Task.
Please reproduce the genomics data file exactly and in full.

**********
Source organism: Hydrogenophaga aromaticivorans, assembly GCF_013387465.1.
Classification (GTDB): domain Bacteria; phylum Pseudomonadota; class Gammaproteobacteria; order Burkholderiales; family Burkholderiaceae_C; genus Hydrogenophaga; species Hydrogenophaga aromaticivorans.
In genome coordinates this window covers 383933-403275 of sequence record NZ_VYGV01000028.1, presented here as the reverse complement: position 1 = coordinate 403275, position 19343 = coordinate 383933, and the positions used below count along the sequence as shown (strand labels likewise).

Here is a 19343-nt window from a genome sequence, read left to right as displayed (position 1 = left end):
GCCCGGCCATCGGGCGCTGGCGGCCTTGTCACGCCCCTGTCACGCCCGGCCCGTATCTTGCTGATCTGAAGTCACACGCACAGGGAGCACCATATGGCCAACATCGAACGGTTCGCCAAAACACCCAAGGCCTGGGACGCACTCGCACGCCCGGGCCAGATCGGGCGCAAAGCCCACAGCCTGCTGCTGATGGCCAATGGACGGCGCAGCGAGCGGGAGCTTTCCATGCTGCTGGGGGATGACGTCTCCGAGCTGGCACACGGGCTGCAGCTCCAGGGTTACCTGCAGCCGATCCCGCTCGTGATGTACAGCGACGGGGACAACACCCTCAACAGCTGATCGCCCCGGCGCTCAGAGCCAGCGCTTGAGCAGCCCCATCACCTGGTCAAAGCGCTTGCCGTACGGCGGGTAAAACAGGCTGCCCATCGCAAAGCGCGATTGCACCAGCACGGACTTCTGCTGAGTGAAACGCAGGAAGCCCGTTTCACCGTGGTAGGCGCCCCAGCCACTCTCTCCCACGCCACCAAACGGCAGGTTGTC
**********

Source organism: Hydrogenophaga aromaticivorans, assembly GCF_013387465.1.
Classification (GTDB): domain Bacteria; phylum Pseudomonadota; class Gammaproteobacteria; order Burkholderiales; family Burkholderiaceae_C; genus Hydrogenophaga; species Hydrogenophaga aromaticivorans.
In genome coordinates this window covers 383933-403275 of sequence record NZ_VYGV01000028.1, presented here as the reverse complement: position 1 = coordinate 403275, position 19343 = coordinate 383933, and the positions used below count along the sequence as shown (strand labels likewise).

Here is a 19343-nt window from a genome sequence, read left to right as displayed (position 1 = left end):
GCCCGGCCATCGGGCGCTGGCGGCCTTGTCACGCCCCTGTCACGCCCGGCCCGTATCTTGCTGATCTGAAGTCACACGCACAGGGAGCACCATATGGCCAACATCGAACGGTTCGCCAAAACACCCAAGGCCTGGGACGCACTCGCACGCCCGGGCCAGATCGGGCGCAAAGCCCACAGCCTGCTGCTGATGGCCAATGGACGGCGCAGCGAGCGGGAGCTTTCCATGCTGCTGGGGGATGACGTCTCCGAGCTGGCACACGGGCTGCAGCTCCAGGGTTACCTGCAGCCGATCCCGCTCGTGATGTACAGCGACGGGGACAACACCCTCAACAGCTGATCGCCCCGGCGCTCAGAGCCAGCGCTTGAGCAGCCCCATCACCTGGTCAAAGCGCTTGCCGTACGGCGGGTAAAACAGGCTGCCCATCGCAAAGCGCGATTGCACCAGCACGGACTTCTGCTGAGTGAAACGCAGGAAGCCCGTTTCACCGTGGTAGGCGCCCCAGCCACTCTCTCCCACGCCACCAAACGGCAGGTTGTC